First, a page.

What mattered to Jesus, and what the author of Luke wants us to know, is their awareness of God’s active presence. What need does a person who always follows the rules have for God, especially when he or she is the one making the rules? How much greater an experience of God can you have than acknowledging the disconnect between God’s active presence and your life? The tax collector gets it. God is God, and he is not. It seems so simple, but how often do we live this way?
The question that remains for me then is this: Are we the Pharisee or the Tax Collector in this parable? I imagine we are each a little of both, and Jesus tips us off to our place in the beginning of the story. He told it to some people who “trusted in themselves” and who “held others with contempt.”
We had a lot of people come through here yesterday. All were greeted with smiles and hospitality, but I’m not sure if any were invited to worship. I confess to you that I found myself torn between a desire to invite and a fear of rejection, but when I looked deeper into the looking glass I found that there were some people I was more excited about inviting than others. I realized that I had become as the Pharisee. I realized that I had become imprisoned by my own sense of who and what it means to be a Christian. I spoke with a CUPS volunteer about this, and she said, “Funny how we wouldn’t worry about the way someone would feel about inviting them to a party, but church?” Paul, himself once a Pharisee, reminds us from prison, “But the Lord stood by me and gave me strength, so that through me the message might be fully proclaimed and all the Gentiles might hear it. So I was rescued from the lion’s mouth.”
There is little doubt that our strength and freedom come from God. There is little doubt that when we reject God’s providence we put ourselves at risk. There is little doubt that our strength and freedom are given to us to use for God’s glory and not our own. God is in our midst, and we are all given the grace, mercy, and forgiveness of God so that we might be truth tellers (prophets) and visionaries (dreamers). And when we are not, the reality of our separation from God’s activity makes us do no less than beat our chests in anguish - not because we fear God’s wrath or absence, but because it is our character to live in God’s presence and to act toward others as we believe God has acted toward us.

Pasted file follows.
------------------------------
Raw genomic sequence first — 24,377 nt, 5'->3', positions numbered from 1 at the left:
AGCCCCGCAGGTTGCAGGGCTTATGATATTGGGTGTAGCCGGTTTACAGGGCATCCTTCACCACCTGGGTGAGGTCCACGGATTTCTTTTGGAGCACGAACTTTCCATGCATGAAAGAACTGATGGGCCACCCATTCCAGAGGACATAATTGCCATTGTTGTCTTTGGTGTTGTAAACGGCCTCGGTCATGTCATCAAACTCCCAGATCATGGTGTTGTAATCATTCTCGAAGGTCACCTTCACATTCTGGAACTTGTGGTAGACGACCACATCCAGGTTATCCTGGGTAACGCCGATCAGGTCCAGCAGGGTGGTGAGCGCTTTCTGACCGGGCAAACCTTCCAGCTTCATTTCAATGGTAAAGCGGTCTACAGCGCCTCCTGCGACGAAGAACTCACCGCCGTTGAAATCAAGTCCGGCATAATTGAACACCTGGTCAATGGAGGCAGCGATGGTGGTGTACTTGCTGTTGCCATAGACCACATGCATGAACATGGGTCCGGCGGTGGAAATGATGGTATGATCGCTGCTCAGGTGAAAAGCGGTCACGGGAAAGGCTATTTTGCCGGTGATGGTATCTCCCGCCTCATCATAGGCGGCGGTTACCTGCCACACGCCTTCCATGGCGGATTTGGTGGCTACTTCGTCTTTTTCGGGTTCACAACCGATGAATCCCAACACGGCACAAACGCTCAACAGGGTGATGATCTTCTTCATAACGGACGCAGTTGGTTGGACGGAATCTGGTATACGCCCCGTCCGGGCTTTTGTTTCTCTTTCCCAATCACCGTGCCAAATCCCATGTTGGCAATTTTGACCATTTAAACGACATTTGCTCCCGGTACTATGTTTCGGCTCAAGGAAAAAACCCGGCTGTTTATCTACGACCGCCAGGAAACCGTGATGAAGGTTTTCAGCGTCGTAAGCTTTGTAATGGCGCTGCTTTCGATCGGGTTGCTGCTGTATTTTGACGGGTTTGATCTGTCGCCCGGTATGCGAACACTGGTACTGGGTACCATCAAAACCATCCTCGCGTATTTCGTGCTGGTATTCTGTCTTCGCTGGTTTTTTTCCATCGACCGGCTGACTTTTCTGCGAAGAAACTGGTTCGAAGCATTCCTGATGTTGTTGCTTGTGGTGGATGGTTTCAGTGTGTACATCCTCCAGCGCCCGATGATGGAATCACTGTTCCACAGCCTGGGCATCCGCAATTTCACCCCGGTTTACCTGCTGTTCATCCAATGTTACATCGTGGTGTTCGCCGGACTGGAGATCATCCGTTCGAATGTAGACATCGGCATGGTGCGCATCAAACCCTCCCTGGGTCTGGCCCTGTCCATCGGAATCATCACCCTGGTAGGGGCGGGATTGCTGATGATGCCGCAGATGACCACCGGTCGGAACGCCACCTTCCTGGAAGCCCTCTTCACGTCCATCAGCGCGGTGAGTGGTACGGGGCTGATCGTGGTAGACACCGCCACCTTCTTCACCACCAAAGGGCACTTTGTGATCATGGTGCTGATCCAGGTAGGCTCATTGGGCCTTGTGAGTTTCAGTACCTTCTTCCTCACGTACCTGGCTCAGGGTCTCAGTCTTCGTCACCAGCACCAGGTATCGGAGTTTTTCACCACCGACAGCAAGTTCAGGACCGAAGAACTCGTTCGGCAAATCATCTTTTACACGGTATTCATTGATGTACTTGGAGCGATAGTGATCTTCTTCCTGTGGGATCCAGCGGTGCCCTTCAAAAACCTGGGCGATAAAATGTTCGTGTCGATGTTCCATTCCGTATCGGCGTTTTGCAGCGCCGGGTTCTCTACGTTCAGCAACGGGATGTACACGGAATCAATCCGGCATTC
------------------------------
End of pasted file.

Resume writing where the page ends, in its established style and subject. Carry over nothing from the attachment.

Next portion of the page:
Love is a product we cannot buy. We can receive it. We can give it, and the giving of love produces truth. Truth is a product of our love. We cannot make it up, but we can tell others about it. Telling others about truth inspires a vision of a new life. Vision is a product of truth telling. In the Kingdom of God, love, truth, and vision are tangible things that lift us up, sustain us for a life that is truly living, and move us into action in response to God’s grace. Here, in this place, we are experiencing God’s active presence.
I want to invite you into God’s presence now. I’m going to give you just a moment to consider what God may be saying to you today through the word read and proclaimed. In these few moments, I invite you to Practice the Presence of God. Consider in the silent chapel of your heart the word you have received today and the way you might respond with your life as we move forward together…..
May God continue to transform and reform our hearts and minds till our wills are so knit with God’s that there be no distinction. Amen.